Monday, July 7, 2014

Faithful Learning Series: Sociology



P&R Publishing has released a series of small books on academic disciplines, presented positively, from a Christian perspective.  For too long Christians have abandoned rigorous study of “secular” disciplines out of fear, ignorance, and/or apathy.  These booklets in the Faithful Learning Series will go a long way in helping the reader to see why God cares about the liberal arts and sciences. 
We were not wrong to learn the alphabet just because they say that the god Mercury was its patron, nor should we avoid justice and virtue just because they dedicated temples to justice and virtue. . . . A person who is a good and a true Christian should realize that truth belongs to his Lord, wherever it is found.—Augustine, On Christian Doctrine
So why should Christians care at all about a subject like sociology?  In a culture where the individual is seen as ultimate, it is important to see just how interconnected we all are. 
We cannot know who we are solely on the basis of things internal to us. To know ourselves, we must locate ourselves in the company of others. Who we are—our identity—is related more to things outside us (like people) than to things inside us. And since I write from such a highly individualistic culture (I am a Westerner), it is surprising to realize just how little of “me” there is when I cut myself off from the groups that influence and form me. Why is this so? In a nutshell, we are made for fellowship—with God and with others—and, apart from these relationships, “who I am” deteriorates or fails to develop at all.
Vos shows the reader what it means to be “normal” and the difference between “troubles” and “issues”, including how “troubles” can never truly be solved unless “issues” are generally alleviated as well.  His outlining of 3 main ways of “seeing things” was interesting and helpful.  Taking the reader through functionalism, conflict theory, and symbolic interactionism Vos helps the reader to see much: including the underlying evolutionary mindset of many as to how societies thrive, how conflict is not necessarily negative, “normal” vs “natural”, how some(a lot even) truth is most certainly relative, and much more.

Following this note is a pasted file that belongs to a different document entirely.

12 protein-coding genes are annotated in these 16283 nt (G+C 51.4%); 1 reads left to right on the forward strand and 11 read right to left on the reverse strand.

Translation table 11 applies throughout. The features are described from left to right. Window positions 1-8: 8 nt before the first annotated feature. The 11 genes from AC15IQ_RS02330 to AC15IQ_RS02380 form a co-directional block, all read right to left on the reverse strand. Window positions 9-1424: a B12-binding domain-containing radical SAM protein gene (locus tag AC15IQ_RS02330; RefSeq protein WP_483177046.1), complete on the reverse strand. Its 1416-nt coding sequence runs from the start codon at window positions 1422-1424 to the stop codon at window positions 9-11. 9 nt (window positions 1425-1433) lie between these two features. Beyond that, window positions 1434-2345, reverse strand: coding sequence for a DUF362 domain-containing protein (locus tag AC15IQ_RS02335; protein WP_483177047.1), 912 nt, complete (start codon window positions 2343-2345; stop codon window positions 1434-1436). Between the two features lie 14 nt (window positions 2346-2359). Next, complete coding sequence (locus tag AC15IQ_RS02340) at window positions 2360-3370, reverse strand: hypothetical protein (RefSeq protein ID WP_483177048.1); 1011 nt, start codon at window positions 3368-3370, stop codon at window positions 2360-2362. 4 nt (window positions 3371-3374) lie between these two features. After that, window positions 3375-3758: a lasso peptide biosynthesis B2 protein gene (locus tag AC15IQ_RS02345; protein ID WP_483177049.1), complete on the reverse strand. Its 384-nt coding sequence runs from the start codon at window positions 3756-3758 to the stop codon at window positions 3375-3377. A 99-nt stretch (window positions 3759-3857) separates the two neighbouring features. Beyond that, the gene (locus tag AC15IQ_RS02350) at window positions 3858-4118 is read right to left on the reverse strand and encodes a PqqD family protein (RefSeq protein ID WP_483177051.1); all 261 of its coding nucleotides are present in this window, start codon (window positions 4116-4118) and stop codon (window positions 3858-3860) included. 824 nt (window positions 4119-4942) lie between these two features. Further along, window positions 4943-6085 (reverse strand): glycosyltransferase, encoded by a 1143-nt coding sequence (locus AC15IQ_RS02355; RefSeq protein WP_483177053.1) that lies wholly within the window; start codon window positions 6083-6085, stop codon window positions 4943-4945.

This booklet is an easy and informative read on a subject that which it would benefit us all to be a bit more educated.  Well worth the time and effort to invested in these few pages.


***I received a review copy from the publisher through NetGalley.

From the Publisher:
Price: 4.99
Pages: 48
ISBN: 9781596387201
Binding: BKLT
Publication Date: July 2014

We are made for fellowship—fellowship with God and with others. None of us can know who we are by looking only at what is inside us and ignoring our relationships—after all, Christ asks us to be in the world but not of it. This is where sociology, the study of how we fit into groups, comes in. Matthew Vos offers an introduction to sociology and describes how sociology sees and studies the world, the world’s issues, and our own troubles—all with the goal of bringing new depth to our understanding of our relationships with God and the world.